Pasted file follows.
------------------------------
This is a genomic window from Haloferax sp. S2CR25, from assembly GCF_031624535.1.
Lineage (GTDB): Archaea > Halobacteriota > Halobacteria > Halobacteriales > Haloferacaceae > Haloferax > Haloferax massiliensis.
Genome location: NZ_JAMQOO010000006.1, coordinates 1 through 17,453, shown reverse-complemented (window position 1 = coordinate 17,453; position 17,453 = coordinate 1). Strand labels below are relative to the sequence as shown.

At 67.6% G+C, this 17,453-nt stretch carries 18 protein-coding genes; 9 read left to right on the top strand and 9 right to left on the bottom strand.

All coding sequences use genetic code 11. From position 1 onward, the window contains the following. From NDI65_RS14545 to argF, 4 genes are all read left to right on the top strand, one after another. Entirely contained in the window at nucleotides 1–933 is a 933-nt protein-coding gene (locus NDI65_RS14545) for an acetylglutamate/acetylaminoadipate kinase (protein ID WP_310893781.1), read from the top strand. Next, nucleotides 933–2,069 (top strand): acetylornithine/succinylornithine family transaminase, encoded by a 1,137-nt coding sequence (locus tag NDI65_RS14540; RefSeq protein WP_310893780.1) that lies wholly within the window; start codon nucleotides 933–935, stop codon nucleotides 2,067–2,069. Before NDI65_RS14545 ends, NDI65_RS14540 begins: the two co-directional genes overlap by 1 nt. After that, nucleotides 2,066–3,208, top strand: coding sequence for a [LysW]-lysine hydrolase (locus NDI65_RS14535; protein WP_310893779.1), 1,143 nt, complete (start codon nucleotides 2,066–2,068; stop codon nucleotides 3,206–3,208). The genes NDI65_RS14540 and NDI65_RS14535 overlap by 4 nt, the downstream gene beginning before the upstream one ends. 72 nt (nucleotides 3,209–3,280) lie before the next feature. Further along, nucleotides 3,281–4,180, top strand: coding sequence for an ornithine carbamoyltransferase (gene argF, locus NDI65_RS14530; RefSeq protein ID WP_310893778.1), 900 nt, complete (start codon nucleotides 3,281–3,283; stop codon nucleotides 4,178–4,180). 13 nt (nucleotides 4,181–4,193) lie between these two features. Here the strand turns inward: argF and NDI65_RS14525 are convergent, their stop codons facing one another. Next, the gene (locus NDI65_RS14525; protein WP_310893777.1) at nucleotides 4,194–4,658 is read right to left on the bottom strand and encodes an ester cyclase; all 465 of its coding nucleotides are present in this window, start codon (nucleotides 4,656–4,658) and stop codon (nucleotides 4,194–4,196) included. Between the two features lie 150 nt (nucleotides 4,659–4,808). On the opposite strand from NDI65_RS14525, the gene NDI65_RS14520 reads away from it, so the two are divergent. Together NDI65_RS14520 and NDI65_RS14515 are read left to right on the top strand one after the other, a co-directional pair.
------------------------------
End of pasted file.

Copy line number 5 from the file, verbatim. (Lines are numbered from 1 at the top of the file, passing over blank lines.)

All coding sequences use genetic code 11. From position 1 onward, the window contains the following. From NDI65_RS14545 to argF, 4 genes are all read left to right on the top strand, one after another. Entirely contained in the window at nucleotides 1–933 is a 933-nt protein-coding gene (locus NDI65_RS14545) for an acetylglutamate/acetylaminoadipate kinase (protein ID WP_310893781.1), read from the top strand. Next, nucleotides 933–2,069 (top strand): acetylornithine/succinylornithine family transaminase, encoded by a 1,137-nt coding sequence (locus tag NDI65_RS14540; RefSeq protein WP_310893780.1) that lies wholly within the window; start codon nucleotides 933–935, stop codon nucleotides 2,067–2,069. Before NDI65_RS14545 ends, NDI65_RS14540 begins: the two co-directional genes overlap by 1 nt. After that, nucleotides 2,066–3,208, top strand: coding sequence for a [LysW]-lysine hydrolase (locus NDI65_RS14535; protein WP_310893779.1), 1,143 nt, complete (start codon nucleotides 2,066–2,068; stop codon nucleotides 3,206–3,208). The genes NDI65_RS14540 and NDI65_RS14535 overlap by 4 nt, the downstream gene beginning before the upstream one ends. 72 nt (nucleotides 3,209–3,280) lie before the next feature. Further along, nucleotides 3,281–4,180, top strand: coding sequence for an ornithine carbamoyltransferase (gene argF, locus NDI65_RS14530; RefSeq protein ID WP_310893778.1), 900 nt, complete (start codon nucleotides 3,281–3,283; stop codon nucleotides 4,178–4,180). 13 nt (nucleotides 4,181–4,193) lie between these two features. Here the strand turns inward: argF and NDI65_RS14525 are convergent, their stop codons facing one another. Next, the gene (locus NDI65_RS14525; protein WP_310893777.1) at nucleotides 4,194–4,658 is read right to left on the bottom strand and encodes an ester cyclase; all 465 of its coding nucleotides are present in this window, start codon (nucleotides 4,656–4,658) and stop codon (nucleotides 4,194–4,196) included. Between the two features lie 150 nt (nucleotides 4,659–4,808). On the opposite strand from NDI65_RS14525, the gene NDI65_RS14520 reads away from it, so the two are divergent. Together NDI65_RS14520 and NDI65_RS14515 are read left to right on the top strand one after the other, a co-directional pair.